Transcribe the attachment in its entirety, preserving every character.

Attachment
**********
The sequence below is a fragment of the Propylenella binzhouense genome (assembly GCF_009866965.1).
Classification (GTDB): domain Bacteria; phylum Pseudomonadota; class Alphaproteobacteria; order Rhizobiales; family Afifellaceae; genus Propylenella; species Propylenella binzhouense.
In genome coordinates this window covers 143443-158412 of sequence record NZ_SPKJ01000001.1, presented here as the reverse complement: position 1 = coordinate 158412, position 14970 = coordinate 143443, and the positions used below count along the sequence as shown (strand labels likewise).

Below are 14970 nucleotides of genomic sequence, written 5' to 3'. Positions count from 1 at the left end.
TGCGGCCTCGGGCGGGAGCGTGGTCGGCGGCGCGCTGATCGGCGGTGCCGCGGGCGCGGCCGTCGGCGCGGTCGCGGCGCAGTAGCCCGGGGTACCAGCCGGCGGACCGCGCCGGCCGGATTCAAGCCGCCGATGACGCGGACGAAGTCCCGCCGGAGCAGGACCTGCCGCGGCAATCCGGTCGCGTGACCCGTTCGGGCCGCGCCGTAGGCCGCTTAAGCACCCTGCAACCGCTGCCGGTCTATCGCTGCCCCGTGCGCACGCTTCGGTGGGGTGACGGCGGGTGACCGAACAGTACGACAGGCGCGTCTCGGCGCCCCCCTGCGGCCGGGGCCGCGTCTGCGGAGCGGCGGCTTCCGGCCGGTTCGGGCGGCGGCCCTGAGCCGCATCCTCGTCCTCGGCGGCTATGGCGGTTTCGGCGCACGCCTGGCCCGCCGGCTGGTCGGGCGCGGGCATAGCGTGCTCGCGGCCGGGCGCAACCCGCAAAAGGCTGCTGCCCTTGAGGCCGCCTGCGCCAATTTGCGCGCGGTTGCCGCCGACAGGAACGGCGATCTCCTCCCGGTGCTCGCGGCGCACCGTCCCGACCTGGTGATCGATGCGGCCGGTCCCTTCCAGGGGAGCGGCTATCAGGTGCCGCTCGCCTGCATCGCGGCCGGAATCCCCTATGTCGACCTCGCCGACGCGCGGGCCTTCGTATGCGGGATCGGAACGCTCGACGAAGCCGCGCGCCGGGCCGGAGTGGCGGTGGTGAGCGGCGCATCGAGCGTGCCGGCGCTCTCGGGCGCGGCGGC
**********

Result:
The sequence below is a fragment of the Propylenella binzhouense genome (assembly GCF_009866965.1).
Classification (GTDB): domain Bacteria; phylum Pseudomonadota; class Alphaproteobacteria; order Rhizobiales; family Afifellaceae; genus Propylenella; species Propylenella binzhouense.
In genome coordinates this window covers 143443-158412 of sequence record NZ_SPKJ01000001.1, presented here as the reverse complement: position 1 = coordinate 158412, position 14970 = coordinate 143443, and the positions used below count along the sequence as shown (strand labels likewise).

Below are 14970 nucleotides of genomic sequence, written 5' to 3'. Positions count from 1 at the left end.
TGCGGCCTCGGGCGGGAGCGTGGTCGGCGGCGCGCTGATCGGCGGTGCCGCGGGCGCGGCCGTCGGCGCGGTCGCGGCGCAGTAGCCCGGGGTACCAGCCGGCGGACCGCGCCGGCCGGATTCAAGCCGCCGATGACGCGGACGAAGTCCCGCCGGAGCAGGACCTGCCGCGGCAATCCGGTCGCGTGACCCGTTCGGGCCGCGCCGTAGGCCGCTTAAGCACCCTGCAACCGCTGCCGGTCTATCGCTGCCCCGTGCGCACGCTTCGGTGGGGTGACGGCGGGTGACCGAACAGTACGACAGGCGCGTCTCGGCGCCCCCCTGCGGCCGGGGCCGCGTCTGCGGAGCGGCGGCTTCCGGCCGGTTCGGGCGGCGGCCCTGAGCCGCATCCTCGTCCTCGGCGGCTATGGCGGTTTCGGCGCACGCCTGGCCCGCCGGCTGGTCGGGCGCGGGCATAGCGTGCTCGCGGCCGGGCGCAACCCGCAAAAGGCTGCTGCCCTTGAGGCCGCCTGCGCCAATTTGCGCGCGGTTGCCGCCGACAGGAACGGCGATCTCCTCCCGGTGCTCGCGGCGCACCGTCCCGACCTGGTGATCGATGCGGCCGGTCCCTTCCAGGGGAGCGGCTATCAGGTGCCGCTCGCCTGCATCGCGGCCGGAATCCCCTATGTCGACCTCGCCGACGCGCGGGCCTTCGTATGCGGGATCGGAACGCTCGACGAAGCCGCGCGCCGGGCCGGAGTGGCGGTGGTGAGCGGCGCATCGAGCGTGCCGGCGCTCTCGGGCGCGGCGGC